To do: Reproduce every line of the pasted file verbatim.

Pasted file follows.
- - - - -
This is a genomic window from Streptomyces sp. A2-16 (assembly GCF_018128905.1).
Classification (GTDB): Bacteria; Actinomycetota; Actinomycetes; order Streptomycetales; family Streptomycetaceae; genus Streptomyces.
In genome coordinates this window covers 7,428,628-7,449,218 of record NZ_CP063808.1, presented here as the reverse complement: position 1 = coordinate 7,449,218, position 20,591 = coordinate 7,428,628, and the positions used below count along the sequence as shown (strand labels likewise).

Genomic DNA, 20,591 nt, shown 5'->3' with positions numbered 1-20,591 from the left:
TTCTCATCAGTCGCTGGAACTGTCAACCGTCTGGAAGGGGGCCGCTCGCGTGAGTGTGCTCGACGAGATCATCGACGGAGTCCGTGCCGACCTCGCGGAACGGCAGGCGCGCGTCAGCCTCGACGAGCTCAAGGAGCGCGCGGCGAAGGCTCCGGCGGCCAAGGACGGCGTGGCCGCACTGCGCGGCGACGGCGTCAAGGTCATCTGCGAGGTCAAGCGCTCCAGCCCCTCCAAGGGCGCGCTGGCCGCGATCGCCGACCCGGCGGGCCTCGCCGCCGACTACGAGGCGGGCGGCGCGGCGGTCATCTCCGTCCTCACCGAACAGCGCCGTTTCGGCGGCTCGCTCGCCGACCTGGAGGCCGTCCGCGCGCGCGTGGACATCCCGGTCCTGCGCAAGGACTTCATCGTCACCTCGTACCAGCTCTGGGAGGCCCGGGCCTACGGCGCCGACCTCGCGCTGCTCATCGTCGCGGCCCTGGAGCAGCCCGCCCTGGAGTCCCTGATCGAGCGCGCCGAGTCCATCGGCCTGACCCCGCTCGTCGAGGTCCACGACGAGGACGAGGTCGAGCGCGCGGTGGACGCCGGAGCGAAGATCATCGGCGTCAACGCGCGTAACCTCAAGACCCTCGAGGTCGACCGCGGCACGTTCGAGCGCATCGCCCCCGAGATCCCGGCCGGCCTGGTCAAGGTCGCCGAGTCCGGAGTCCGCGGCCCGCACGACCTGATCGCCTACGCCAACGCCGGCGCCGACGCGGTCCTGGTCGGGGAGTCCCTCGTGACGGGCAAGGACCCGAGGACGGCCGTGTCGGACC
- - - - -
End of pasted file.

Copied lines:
This is a genomic window from Streptomyces sp. A2-16 (assembly GCF_018128905.1).
Classification (GTDB): Bacteria; Actinomycetota; Actinomycetes; order Streptomycetales; family Streptomycetaceae; genus Streptomyces.
In genome coordinates this window covers 7,428,628-7,449,218 of record NZ_CP063808.1, presented here as the reverse complement: position 1 = coordinate 7,449,218, position 20,591 = coordinate 7,428,628, and the positions used below count along the sequence as shown (strand labels likewise).

Genomic DNA, 20,591 nt, shown 5'->3' with positions numbered 1-20,591 from the left:
TTCTCATCAGTCGCTGGAACTGTCAACCGTCTGGAAGGGGGCCGCTCGCGTGAGTGTGCTCGACGAGATCATCGACGGAGTCCGTGCCGACCTCGCGGAACGGCAGGCGCGCGTCAGCCTCGACGAGCTCAAGGAGCGCGCGGCGAAGGCTCCGGCGGCCAAGGACGGCGTGGCCGCACTGCGCGGCGACGGCGTCAAGGTCATCTGCGAGGTCAAGCGCTCCAGCCCCTCCAAGGGCGCGCTGGCCGCGATCGCCGACCCGGCGGGCCTCGCCGCCGACTACGAGGCGGGCGGCGCGGCGGTCATCTCCGTCCTCACCGAACAGCGCCGTTTCGGCGGCTCGCTCGCCGACCTGGAGGCCGTCCGCGCGCGCGTGGACATCCCGGTCCTGCGCAAGGACTTCATCGTCACCTCGTACCAGCTCTGGGAGGCCCGGGCCTACGGCGCCGACCTCGCGCTGCTCATCGTCGCGGCCCTGGAGCAGCCCGCCCTGGAGTCCCTGATCGAGCGCGCCGAGTCCATCGGCCTGACCCCGCTCGTCGAGGTCCACGACGAGGACGAGGTCGAGCGCGCGGTGGACGCCGGAGCGAAGATCATCGGCGTCAACGCGCGTAACCTCAAGACCCTCGAGGTCGACCGCGGCACGTTCGAGCGCATCGCCCCCGAGATCCCGGCCGGCCTGGTCAAGGTCGCCGAGTCCGGAGTCCGCGGCCCGCACGACCTGATCGCCTACGCCAACGCCGGCGCCGACGCGGTCCTGGTCGGGGAGTCCCTCGTGACGGGCAAGGACCCGAGGACGGCCGTGTCGGACC